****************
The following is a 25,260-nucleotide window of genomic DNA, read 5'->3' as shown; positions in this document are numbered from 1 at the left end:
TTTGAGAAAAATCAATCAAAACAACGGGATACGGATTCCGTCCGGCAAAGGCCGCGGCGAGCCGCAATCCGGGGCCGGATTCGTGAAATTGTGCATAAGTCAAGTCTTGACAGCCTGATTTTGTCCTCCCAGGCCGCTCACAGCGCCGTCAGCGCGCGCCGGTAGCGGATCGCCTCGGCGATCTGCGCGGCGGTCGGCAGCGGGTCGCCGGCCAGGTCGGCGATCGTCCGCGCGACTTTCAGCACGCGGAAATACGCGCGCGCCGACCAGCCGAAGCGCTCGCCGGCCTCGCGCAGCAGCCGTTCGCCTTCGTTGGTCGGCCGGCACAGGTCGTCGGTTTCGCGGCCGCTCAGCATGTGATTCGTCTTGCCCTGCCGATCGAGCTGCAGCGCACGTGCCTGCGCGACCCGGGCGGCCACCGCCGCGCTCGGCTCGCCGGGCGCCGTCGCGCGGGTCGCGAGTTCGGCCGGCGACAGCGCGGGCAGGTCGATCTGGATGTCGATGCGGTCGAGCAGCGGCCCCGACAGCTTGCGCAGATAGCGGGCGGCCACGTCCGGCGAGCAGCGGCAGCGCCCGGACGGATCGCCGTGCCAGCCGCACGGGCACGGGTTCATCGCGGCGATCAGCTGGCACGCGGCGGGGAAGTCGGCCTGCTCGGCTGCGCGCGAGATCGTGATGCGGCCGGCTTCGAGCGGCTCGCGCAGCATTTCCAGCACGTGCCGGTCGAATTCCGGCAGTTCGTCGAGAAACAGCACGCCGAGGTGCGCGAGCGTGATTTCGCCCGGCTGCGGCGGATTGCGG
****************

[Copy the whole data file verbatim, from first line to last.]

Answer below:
The following is a 25,260-nucleotide window of genomic DNA, read 5'->3' as shown; positions in this document are numbered from 1 at the left end:
TTTGAGAAAAATCAATCAAAACAACGGGATACGGATTCCGTCCGGCAAAGGCCGCGGCGAGCCGCAATCCGGGGCCGGATTCGTGAAATTGTGCATAAGTCAAGTCTTGACAGCCTGATTTTGTCCTCCCAGGCCGCTCACAGCGCCGTCAGCGCGCGCCGGTAGCGGATCGCCTCGGCGATCTGCGCGGCGGTCGGCAGCGGGTCGCCGGCCAGGTCGGCGATCGTCCGCGCGACTTTCAGCACGCGGAAATACGCGCGCGCCGACCAGCCGAAGCGCTCGCCGGCCTCGCGCAGCAGCCGTTCGCCTTCGTTGGTCGGCCGGCACAGGTCGTCGGTTTCGCGGCCGCTCAGCATGTGATTCGTCTTGCCCTGCCGATCGAGCTGCAGCGCACGTGCCTGCGCGACCCGGGCGGCCACCGCCGCGCTCGGCTCGCCGGGCGCCGTCGCGCGGGTCGCGAGTTCGGCCGGCGACAGCGCGGGCAGGTCGATCTGGATGTCGATGCGGTCGAGCAGCGGCCCCGACAGCTTGCGCAGATAGCGGGCGGCCACGTCCGGCGAGCAGCGGCAGCGCCCGGACGGATCGCCGTGCCAGCCGCACGGGCACGGGTTCATCGCGGCGATCAGCTGGCACGCGGCGGGGAAGTCGGCCTGCTCGGCTGCGCGCGAGATCGTGATGCGGCCGGCTTCGAGCGGCTCGCGCAGCATTTCCAGCACGTGCCGGTCGAATTCCGGCAGTTCGTCGAGAAACAGCACGCCGAGGTGCGCGAGCGTGATTTCGCCCGGCTGCGGCGGATTGCGG